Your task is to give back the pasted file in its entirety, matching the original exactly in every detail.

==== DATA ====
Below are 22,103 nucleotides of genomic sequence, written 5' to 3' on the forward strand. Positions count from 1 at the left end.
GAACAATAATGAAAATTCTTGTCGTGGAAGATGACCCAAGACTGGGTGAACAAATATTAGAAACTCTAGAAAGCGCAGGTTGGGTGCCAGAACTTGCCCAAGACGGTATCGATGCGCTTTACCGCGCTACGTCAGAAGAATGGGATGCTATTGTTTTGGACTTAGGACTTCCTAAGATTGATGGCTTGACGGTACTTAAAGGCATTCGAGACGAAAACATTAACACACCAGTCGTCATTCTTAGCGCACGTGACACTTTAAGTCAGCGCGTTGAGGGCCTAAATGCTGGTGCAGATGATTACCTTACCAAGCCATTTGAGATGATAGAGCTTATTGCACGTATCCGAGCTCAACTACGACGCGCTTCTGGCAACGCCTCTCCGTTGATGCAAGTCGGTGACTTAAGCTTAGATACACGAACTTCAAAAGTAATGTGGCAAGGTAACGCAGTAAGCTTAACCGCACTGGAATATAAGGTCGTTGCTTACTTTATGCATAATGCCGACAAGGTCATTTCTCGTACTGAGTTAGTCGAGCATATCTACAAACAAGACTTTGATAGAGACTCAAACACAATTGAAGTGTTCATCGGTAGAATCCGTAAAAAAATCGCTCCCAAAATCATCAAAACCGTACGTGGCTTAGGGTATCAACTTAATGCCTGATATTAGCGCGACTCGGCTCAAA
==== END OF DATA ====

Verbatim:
Below are 22,103 nucleotides of genomic sequence, written 5' to 3' on the forward strand. Positions count from 1 at the left end.
GAACAATAATGAAAATTCTTGTCGTGGAAGATGACCCAAGACTGGGTGAACAAATATTAGAAACTCTAGAAAGCGCAGGTTGGGTGCCAGAACTTGCCCAAGACGGTATCGATGCGCTTTACCGCGCTACGTCAGAAGAATGGGATGCTATTGTTTTGGACTTAGGACTTCCTAAGATTGATGGCTTGACGGTACTTAAAGGCATTCGAGACGAAAACATTAACACACCAGTCGTCATTCTTAGCGCACGTGACACTTTAAGTCAGCGCGTTGAGGGCCTAAATGCTGGTGCAGATGATTACCTTACCAAGCCATTTGAGATGATAGAGCTTATTGCACGTATCCGAGCTCAACTACGACGCGCTTCTGGCAACGCCTCTCCGTTGATGCAAGTCGGTGACTTAAGCTTAGATACACGAACTTCAAAAGTAATGTGGCAAGGTAACGCAGTAAGCTTAACCGCACTGGAATATAAGGTCGTTGCTTACTTTATGCATAATGCCGACAAGGTCATTTCTCGTACTGAGTTAGTCGAGCATATCTACAAACAAGACTTTGATAGAGACTCAAACACAATTGAAGTGTTCATCGGTAGAATCCGTAAAAAAATCGCTCCCAAAATCATCAAAACCGTACGTGGCTTAGGGTATCAACTTAATGCCTGATATTAGCGCGACTCGGCTCAAA